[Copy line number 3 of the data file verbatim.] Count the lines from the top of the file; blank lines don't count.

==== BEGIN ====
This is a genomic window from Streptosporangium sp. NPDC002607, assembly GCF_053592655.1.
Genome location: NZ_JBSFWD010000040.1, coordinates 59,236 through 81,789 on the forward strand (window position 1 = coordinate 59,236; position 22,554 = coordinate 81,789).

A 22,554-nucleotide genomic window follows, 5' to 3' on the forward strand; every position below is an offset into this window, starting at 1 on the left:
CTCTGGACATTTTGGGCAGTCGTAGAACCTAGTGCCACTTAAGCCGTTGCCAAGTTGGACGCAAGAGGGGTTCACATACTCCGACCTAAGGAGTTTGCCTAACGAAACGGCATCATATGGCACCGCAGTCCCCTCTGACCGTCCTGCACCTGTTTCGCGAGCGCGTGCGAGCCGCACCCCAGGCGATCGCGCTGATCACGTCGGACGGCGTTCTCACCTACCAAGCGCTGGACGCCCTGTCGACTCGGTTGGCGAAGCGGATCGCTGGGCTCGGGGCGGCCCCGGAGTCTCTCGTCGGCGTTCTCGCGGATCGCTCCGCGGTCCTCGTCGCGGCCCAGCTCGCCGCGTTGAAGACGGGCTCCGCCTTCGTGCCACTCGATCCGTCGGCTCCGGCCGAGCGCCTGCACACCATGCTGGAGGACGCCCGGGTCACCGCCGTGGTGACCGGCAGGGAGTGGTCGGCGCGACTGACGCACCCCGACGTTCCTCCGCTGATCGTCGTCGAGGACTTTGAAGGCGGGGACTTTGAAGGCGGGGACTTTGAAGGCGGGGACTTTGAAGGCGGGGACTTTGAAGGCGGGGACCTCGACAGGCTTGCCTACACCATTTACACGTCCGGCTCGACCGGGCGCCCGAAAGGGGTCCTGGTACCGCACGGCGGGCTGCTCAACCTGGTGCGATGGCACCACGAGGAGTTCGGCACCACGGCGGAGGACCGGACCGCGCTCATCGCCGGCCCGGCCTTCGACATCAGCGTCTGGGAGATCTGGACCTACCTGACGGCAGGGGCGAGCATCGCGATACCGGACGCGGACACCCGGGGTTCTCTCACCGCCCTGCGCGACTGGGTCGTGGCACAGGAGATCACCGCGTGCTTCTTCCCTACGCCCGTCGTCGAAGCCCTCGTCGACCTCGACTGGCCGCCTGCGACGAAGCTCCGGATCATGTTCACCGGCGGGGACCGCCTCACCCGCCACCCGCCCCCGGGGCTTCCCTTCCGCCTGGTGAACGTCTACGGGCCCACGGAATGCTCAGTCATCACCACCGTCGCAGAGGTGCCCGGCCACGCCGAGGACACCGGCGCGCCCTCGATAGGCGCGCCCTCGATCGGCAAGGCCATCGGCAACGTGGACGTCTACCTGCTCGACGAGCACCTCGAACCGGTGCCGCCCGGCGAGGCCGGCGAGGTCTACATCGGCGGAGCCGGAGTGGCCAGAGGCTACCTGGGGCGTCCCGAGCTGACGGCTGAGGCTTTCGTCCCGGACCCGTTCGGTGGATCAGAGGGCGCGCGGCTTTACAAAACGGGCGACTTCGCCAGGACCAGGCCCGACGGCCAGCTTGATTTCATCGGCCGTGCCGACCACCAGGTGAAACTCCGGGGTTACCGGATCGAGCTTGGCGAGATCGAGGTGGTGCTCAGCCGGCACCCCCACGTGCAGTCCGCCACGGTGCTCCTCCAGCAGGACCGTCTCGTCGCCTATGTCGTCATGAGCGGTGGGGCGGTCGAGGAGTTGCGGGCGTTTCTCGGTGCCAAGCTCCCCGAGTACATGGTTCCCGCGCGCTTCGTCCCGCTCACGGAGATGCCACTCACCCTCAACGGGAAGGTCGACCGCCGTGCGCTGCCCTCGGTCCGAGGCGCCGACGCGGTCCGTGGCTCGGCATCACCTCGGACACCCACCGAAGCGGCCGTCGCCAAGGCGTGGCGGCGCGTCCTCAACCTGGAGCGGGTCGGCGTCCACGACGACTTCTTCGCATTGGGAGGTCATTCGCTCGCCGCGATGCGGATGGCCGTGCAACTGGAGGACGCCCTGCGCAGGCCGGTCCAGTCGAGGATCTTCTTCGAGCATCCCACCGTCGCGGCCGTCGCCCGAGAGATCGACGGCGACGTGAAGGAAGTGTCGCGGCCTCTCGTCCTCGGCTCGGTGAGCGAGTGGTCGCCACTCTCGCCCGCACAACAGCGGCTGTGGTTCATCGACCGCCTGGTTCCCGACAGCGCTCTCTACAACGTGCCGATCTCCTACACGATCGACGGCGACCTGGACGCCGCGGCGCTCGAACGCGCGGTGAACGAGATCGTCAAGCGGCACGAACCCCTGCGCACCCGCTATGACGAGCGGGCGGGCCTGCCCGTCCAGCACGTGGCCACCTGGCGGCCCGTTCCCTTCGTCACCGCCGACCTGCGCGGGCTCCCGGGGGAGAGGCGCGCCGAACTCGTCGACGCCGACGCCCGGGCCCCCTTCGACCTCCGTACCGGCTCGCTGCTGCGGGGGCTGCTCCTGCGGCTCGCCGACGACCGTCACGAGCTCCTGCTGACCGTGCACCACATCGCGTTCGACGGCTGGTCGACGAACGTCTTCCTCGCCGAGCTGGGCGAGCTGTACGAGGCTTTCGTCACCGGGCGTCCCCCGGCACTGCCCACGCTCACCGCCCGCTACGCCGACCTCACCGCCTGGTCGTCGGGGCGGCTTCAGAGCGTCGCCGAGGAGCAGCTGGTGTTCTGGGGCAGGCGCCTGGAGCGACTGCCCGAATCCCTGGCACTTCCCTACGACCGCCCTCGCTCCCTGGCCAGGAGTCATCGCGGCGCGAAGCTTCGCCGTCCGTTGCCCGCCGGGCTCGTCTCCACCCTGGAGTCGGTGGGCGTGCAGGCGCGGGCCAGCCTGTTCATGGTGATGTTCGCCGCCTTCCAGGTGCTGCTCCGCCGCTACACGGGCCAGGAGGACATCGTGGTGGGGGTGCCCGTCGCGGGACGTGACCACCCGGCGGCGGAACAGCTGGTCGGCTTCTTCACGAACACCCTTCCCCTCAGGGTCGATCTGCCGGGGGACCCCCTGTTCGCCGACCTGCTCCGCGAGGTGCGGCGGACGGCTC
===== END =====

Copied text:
A 22,554-nucleotide genomic window follows, 5' to 3' on the forward strand; every position below is an offset into this window, starting at 1 on the left: